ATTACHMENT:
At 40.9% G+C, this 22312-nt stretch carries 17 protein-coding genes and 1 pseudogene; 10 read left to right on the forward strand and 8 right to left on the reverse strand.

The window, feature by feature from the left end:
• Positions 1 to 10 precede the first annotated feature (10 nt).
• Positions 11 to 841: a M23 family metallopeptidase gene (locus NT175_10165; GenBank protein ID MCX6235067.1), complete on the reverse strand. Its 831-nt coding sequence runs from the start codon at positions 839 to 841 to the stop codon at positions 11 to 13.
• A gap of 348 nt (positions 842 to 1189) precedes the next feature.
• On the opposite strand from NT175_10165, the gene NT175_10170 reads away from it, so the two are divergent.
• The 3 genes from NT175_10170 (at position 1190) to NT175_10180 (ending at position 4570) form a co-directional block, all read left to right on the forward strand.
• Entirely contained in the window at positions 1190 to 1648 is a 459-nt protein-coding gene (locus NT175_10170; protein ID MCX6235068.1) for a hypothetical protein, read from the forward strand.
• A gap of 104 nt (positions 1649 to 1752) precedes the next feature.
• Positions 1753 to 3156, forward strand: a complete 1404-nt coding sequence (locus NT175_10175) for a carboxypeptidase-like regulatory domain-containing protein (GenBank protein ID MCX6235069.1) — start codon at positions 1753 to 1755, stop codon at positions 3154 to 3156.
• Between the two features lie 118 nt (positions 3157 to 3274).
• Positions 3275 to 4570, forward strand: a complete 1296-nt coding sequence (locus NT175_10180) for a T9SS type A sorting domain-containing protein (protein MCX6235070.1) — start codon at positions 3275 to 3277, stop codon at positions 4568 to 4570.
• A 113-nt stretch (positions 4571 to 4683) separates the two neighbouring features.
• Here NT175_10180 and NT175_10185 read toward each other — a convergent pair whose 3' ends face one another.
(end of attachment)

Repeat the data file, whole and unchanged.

At 40.9% G+C, this 22312-nt stretch carries 17 protein-coding genes and 1 pseudogene; 10 read left to right on the forward strand and 8 right to left on the reverse strand.

The window, feature by feature from the left end:
• Positions 1 to 10 precede the first annotated feature (10 nt).
• Positions 11 to 841: a M23 family metallopeptidase gene (locus NT175_10165; GenBank protein ID MCX6235067.1), complete on the reverse strand. Its 831-nt coding sequence runs from the start codon at positions 839 to 841 to the stop codon at positions 11 to 13.
• A gap of 348 nt (positions 842 to 1189) precedes the next feature.
• On the opposite strand from NT175_10165, the gene NT175_10170 reads away from it, so the two are divergent.
• The 3 genes from NT175_10170 (at position 1190) to NT175_10180 (ending at position 4570) form a co-directional block, all read left to right on the forward strand.
• Entirely contained in the window at positions 1190 to 1648 is a 459-nt protein-coding gene (locus NT175_10170; protein ID MCX6235068.1) for a hypothetical protein, read from the forward strand.
• A gap of 104 nt (positions 1649 to 1752) precedes the next feature.
• Positions 1753 to 3156, forward strand: a complete 1404-nt coding sequence (locus NT175_10175) for a carboxypeptidase-like regulatory domain-containing protein (GenBank protein ID MCX6235069.1) — start codon at positions 1753 to 1755, stop codon at positions 3154 to 3156.
• Between the two features lie 118 nt (positions 3157 to 3274).
• Positions 3275 to 4570, forward strand: a complete 1296-nt coding sequence (locus NT175_10180) for a T9SS type A sorting domain-containing protein (protein MCX6235070.1) — start codon at positions 3275 to 3277, stop codon at positions 4568 to 4570.
• A 113-nt stretch (positions 4571 to 4683) separates the two neighbouring features.
• Here NT175_10180 and NT175_10185 read toward each other — a convergent pair whose 3' ends face one another.